If the Labour Party is gleeful at Truss’s discomfiture, then defeated supporters of Britain remaining in the European Union are positively jubilant — they believe that a self-inflicted economic crisis will also discredit the Brexit process for which this Conservative government largely stands. Pro-Europeans speak from experience. They, too, were the victims of their own inflexible ideology. The last time the markets overwhelmed a Tory government, it was the European cause that took a battering.

In the late 1980s, the pound’s exchange rate was fixed within the European Exchange Rate Mechanism (ERM) — the prototype for the euro — to provide stability against inflation. Many economists, however, thought that the exchange rate set for sterling against the old German deutsche mark was far too high. It made German exports cheap and UK goods correspondingly uncompetitive.

The pound eventually came under attack from the markets. The chancellor, Norman Lamont, and the Bank of England vainly raised interest rates to defend the value of sterling but traders kept piling up their bets against it. Strong-arming Lamont were powerful cabinet ministers who saw ERM as the forerunner to full British membership of a future European currency. Thatcher’s successor John Major had also pledged to sign the Maastricht treaty that transformed the European Economic Community into a fully fledged political entity, the European Union.

On “Black Wednesday,” Sept. 16, 1992, Lamont finally gave up the fight to defend the pound as interest rates reached dizzying heights. Sterling was allowed to float free (and down). The government never regained economic credibility. Ever after, many Tory MPs and voters blamed pro-Europeans for sacrificing British jobs on the altar of ideology. A straight line can be drawn from “Black Wednesday” — or “White Wednesday” as anti-Europeans soon called it — to the lost referendum on UK membership in the EU in 2016.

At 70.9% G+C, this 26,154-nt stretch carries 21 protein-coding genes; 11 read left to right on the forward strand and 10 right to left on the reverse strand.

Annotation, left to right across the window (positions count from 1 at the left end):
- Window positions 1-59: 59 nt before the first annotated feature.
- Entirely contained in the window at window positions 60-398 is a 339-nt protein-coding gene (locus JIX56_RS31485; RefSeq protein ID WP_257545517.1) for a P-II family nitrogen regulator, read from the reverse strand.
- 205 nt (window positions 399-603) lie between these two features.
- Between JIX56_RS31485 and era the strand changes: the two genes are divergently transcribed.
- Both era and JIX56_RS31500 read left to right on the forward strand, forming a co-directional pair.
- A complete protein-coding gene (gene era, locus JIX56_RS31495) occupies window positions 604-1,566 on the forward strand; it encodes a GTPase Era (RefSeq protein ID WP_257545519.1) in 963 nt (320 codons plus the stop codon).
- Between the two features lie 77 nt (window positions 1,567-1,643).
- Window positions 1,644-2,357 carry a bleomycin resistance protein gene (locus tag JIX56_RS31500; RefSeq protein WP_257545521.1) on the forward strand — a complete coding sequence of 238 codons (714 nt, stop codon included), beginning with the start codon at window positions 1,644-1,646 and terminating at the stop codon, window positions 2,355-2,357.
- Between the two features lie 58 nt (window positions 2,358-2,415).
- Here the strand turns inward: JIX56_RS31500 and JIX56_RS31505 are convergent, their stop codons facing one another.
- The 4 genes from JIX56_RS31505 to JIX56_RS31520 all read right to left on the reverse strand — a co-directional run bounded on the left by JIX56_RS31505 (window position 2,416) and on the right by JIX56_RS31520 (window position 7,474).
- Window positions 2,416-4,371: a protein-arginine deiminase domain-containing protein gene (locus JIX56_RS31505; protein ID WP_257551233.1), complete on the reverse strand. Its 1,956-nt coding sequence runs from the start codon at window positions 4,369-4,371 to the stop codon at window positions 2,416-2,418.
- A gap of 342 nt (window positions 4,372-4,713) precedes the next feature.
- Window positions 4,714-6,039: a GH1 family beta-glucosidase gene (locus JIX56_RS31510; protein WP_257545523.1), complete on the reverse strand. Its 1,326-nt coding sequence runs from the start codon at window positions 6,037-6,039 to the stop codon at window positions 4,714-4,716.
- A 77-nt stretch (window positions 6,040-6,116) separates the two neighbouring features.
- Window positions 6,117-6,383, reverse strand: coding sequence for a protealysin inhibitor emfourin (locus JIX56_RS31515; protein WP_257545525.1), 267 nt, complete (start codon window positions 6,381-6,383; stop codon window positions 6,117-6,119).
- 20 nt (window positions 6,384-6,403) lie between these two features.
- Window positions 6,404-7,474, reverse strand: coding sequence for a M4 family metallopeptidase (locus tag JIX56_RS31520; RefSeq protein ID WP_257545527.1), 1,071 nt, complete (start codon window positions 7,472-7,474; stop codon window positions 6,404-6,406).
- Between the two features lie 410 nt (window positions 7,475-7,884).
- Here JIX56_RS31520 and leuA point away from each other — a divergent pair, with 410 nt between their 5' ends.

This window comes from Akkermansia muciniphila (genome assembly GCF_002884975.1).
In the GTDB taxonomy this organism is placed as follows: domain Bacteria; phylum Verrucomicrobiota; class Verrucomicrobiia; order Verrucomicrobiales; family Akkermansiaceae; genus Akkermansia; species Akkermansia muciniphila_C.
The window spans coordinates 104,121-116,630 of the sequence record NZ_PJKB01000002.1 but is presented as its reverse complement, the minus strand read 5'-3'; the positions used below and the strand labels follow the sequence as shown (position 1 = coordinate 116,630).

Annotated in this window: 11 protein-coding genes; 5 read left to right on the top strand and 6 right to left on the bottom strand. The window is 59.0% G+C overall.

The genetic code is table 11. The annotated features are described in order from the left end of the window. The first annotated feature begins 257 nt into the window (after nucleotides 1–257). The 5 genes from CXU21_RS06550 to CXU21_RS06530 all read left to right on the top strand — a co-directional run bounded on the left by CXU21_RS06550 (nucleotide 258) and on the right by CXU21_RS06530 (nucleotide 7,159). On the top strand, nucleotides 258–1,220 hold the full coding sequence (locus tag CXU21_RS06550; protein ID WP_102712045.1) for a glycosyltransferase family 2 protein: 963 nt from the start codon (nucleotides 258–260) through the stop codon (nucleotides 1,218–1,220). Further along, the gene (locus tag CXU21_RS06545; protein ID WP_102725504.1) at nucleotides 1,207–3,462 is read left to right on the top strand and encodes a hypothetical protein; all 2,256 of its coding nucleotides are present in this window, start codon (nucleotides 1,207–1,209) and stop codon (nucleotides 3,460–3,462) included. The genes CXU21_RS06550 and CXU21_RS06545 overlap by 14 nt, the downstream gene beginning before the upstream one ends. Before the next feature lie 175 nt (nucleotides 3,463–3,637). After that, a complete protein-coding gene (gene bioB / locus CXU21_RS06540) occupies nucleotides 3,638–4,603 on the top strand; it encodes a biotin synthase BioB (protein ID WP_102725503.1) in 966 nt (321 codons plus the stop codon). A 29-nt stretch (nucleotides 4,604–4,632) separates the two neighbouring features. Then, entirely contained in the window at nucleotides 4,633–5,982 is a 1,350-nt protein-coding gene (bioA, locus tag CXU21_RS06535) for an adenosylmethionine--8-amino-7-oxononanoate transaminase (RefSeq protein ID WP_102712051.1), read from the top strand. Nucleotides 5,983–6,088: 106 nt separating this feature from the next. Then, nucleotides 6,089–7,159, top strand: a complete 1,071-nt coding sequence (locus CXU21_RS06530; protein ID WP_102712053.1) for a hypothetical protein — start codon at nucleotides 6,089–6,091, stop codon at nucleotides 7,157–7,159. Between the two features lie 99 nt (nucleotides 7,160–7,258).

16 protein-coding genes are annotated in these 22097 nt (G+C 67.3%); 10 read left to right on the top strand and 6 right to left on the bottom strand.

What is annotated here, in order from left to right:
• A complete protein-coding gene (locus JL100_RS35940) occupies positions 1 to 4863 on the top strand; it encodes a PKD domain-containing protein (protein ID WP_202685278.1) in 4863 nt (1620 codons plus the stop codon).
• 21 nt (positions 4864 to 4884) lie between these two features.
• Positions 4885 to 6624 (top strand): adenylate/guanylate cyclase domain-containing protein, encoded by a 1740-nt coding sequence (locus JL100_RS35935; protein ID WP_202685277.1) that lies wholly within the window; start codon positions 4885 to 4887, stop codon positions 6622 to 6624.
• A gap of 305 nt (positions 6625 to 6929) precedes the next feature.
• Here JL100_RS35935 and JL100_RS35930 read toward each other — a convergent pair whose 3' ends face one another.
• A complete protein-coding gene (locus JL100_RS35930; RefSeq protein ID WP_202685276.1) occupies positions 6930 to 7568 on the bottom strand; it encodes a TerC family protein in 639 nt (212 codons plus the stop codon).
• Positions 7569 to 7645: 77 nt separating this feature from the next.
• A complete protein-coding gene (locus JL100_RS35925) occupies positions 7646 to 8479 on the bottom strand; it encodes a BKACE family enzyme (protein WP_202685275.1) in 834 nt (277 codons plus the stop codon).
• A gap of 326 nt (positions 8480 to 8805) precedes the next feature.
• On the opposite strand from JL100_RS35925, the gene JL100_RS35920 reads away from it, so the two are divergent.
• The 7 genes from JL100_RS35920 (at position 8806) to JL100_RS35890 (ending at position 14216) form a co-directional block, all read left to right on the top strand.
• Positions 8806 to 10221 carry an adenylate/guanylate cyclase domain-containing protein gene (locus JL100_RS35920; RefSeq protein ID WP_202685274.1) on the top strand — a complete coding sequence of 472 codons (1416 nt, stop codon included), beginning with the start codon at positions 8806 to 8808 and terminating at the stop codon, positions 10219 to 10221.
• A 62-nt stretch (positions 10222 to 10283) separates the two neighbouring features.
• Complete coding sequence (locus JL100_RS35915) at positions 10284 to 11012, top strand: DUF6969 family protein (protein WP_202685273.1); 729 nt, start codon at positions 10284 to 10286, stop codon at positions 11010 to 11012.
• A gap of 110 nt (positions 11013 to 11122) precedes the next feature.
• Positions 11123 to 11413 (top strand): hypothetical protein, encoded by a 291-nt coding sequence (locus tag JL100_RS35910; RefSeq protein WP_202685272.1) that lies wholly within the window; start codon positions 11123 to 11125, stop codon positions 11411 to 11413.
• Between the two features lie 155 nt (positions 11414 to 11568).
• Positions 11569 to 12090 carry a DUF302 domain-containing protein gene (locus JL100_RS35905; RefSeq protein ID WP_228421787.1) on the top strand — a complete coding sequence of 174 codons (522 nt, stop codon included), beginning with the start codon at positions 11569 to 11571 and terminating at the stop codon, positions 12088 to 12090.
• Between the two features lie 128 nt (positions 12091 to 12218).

For a party that genuflects to the wisdom of markets, the Conservatives seem to get irrationally angry when City traders burst the bubble of their ideological pretensions.

After financier George Soros “broke the Bank of England” and made a billion dollars by betting against the pound in 1992, the air turned blue with Tory cabinet ministers’ fury. This week, similar vitriol was reserved for Crispin Odey, a City trader who made a killing shorting the currency in the wake of Kwarteng’s statement. Ironically, Odey is a Brexiteer who supports tax-cutting libertarianism — the chancellor once worked for his hedge fund, just as Soros was a keen supporter of British membership of the European Union. But business comes before ideological pleasure; neither Soros nor Odey was going to turn down the opportunity to make millions.

That’s a lesson for Truss and Kwarteng. Being “right” or “ideologically pure” is not nearly enough. The voters won’t thank them for it. At the ballot box, they will choose pragmatists who put safety first. Nervous Tory MPs may be tempted to preempt them.

This column does not necessarily reflect the opinion of the editorial board or Bloomberg LP and its owners.

Martin Ivens is the editor of the Times Literary Supplement. Previously, he was editor of the Sunday Times of London and its chief political commentator.

More stories like this are available on bloomberg.com/opinion